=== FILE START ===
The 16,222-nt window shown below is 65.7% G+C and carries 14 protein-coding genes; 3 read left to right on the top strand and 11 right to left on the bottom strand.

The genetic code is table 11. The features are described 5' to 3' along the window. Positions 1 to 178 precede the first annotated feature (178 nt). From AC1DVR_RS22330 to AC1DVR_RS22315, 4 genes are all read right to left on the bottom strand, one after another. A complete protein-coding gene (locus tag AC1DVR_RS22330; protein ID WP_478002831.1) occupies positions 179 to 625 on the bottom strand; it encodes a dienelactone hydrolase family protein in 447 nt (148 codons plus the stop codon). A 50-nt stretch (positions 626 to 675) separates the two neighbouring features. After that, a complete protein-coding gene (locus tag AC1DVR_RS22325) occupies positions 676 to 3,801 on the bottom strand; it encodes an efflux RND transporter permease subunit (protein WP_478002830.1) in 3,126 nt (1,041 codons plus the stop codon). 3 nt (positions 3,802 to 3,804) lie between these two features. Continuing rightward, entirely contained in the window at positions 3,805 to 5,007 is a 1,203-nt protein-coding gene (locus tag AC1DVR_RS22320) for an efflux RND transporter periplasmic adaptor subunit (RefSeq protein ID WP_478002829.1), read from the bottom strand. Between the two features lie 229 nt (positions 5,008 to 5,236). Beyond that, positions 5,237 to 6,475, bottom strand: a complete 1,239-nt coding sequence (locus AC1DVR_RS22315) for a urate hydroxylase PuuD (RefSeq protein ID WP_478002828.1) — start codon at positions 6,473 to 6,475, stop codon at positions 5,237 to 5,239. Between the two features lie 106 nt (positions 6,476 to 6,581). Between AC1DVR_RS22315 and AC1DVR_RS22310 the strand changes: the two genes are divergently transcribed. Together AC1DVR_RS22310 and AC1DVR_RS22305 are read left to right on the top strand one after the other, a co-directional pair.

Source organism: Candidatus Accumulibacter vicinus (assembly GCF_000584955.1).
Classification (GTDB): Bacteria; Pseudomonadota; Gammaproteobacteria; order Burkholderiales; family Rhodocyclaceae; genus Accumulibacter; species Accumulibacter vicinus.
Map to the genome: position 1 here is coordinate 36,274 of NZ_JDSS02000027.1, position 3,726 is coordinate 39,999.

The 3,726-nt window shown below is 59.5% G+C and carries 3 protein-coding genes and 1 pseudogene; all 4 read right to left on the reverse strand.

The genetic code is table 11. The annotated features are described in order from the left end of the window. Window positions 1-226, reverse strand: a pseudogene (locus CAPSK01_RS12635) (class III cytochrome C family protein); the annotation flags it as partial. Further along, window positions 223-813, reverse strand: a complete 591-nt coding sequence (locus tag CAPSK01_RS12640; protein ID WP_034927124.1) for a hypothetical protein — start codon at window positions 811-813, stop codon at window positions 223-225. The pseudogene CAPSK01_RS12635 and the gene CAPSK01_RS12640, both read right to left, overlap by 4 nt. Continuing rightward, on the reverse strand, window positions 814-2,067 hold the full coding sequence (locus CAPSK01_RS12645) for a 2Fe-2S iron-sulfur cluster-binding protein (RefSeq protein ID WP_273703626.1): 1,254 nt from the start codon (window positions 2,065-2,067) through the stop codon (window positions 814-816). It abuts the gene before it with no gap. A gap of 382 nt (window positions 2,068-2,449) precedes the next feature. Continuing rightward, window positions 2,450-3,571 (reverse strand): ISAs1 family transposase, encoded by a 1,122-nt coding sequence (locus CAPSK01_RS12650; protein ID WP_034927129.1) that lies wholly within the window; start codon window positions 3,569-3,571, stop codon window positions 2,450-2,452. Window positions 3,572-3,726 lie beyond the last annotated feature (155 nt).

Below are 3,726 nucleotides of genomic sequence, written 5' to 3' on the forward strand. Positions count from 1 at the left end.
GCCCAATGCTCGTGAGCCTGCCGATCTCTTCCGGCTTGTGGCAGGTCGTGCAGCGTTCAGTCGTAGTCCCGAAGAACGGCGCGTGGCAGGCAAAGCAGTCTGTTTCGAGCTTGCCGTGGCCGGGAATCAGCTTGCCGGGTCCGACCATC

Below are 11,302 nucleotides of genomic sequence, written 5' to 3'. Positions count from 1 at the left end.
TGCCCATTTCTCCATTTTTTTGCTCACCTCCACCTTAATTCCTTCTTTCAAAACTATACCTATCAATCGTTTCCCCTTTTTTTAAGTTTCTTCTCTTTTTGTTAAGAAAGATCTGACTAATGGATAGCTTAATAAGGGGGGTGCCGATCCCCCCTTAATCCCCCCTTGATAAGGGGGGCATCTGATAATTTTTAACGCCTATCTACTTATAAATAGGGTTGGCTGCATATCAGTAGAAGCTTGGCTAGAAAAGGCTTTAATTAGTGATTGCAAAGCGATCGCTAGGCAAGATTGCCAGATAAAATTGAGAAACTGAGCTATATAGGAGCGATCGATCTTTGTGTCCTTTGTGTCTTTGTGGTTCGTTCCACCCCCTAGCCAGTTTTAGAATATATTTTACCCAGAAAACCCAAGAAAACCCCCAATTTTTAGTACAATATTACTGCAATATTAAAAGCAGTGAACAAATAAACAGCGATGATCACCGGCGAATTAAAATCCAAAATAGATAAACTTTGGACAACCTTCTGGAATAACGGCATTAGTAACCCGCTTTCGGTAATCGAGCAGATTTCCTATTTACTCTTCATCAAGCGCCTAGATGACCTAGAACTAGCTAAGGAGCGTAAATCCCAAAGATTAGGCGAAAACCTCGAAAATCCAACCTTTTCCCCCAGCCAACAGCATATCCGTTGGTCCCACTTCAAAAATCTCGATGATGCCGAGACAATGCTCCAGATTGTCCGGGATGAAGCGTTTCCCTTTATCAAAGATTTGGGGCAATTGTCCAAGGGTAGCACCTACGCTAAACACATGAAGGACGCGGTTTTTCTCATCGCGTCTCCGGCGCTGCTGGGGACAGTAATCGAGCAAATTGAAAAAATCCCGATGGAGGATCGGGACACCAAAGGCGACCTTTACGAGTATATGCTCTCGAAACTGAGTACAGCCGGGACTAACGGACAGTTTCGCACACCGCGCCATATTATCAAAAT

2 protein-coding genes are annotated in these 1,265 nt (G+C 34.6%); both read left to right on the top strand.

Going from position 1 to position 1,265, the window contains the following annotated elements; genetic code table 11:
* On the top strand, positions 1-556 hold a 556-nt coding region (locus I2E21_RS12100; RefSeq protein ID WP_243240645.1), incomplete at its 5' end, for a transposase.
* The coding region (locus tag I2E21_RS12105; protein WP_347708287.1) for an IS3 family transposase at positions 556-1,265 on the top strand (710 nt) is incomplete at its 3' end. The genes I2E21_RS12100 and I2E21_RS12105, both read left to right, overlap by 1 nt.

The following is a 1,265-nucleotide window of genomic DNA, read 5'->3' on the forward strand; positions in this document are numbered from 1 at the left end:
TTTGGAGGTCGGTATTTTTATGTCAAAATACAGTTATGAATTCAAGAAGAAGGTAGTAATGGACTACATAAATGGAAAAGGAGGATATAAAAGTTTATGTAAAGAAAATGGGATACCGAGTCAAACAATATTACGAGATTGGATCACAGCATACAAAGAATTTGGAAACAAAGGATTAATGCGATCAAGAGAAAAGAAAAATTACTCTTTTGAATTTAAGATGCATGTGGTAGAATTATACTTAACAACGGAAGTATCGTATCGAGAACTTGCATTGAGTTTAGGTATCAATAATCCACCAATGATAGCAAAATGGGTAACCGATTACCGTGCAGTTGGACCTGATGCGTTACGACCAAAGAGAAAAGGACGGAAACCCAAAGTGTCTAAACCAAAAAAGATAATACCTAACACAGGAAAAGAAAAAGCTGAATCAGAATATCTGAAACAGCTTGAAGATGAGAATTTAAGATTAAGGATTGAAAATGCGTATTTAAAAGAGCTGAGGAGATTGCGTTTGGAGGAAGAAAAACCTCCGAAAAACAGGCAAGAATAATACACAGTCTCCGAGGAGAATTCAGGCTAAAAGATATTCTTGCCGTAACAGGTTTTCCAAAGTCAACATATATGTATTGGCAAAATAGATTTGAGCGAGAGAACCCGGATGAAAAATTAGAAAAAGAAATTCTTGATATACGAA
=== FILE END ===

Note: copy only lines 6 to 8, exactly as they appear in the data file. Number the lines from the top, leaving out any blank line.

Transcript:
The 3,726-nt window shown below is 59.5% G+C and carries 3 protein-coding genes and 1 pseudogene; all 4 read right to left on the reverse strand.

The genetic code is table 11. The annotated features are described in order from the left end of the window. Window positions 1-226, reverse strand: a pseudogene (locus CAPSK01_RS12635) (class III cytochrome C family protein); the annotation flags it as partial. Further along, window positions 223-813, reverse strand: a complete 591-nt coding sequence (locus tag CAPSK01_RS12640; protein ID WP_034927124.1) for a hypothetical protein — start codon at window positions 811-813, stop codon at window positions 223-225. The pseudogene CAPSK01_RS12635 and the gene CAPSK01_RS12640, both read right to left, overlap by 4 nt. Continuing rightward, on the reverse strand, window positions 814-2,067 hold the full coding sequence (locus CAPSK01_RS12645) for a 2Fe-2S iron-sulfur cluster-binding protein (RefSeq protein ID WP_273703626.1): 1,254 nt from the start codon (window positions 2,065-2,067) through the stop codon (window positions 814-816). It abuts the gene before it with no gap. A gap of 382 nt (window positions 2,068-2,449) precedes the next feature. Continuing rightward, window positions 2,450-3,571 (reverse strand): ISAs1 family transposase, encoded by a 1,122-nt coding sequence (locus CAPSK01_RS12650; protein ID WP_034927129.1) that lies wholly within the window; start codon window positions 3,569-3,571, stop codon window positions 2,450-2,452. Window positions 3,572-3,726 lie beyond the last annotated feature (155 nt).

Below are 3,726 nucleotides of genomic sequence, written 5' to 3' on the forward strand. Positions count from 1 at the left end.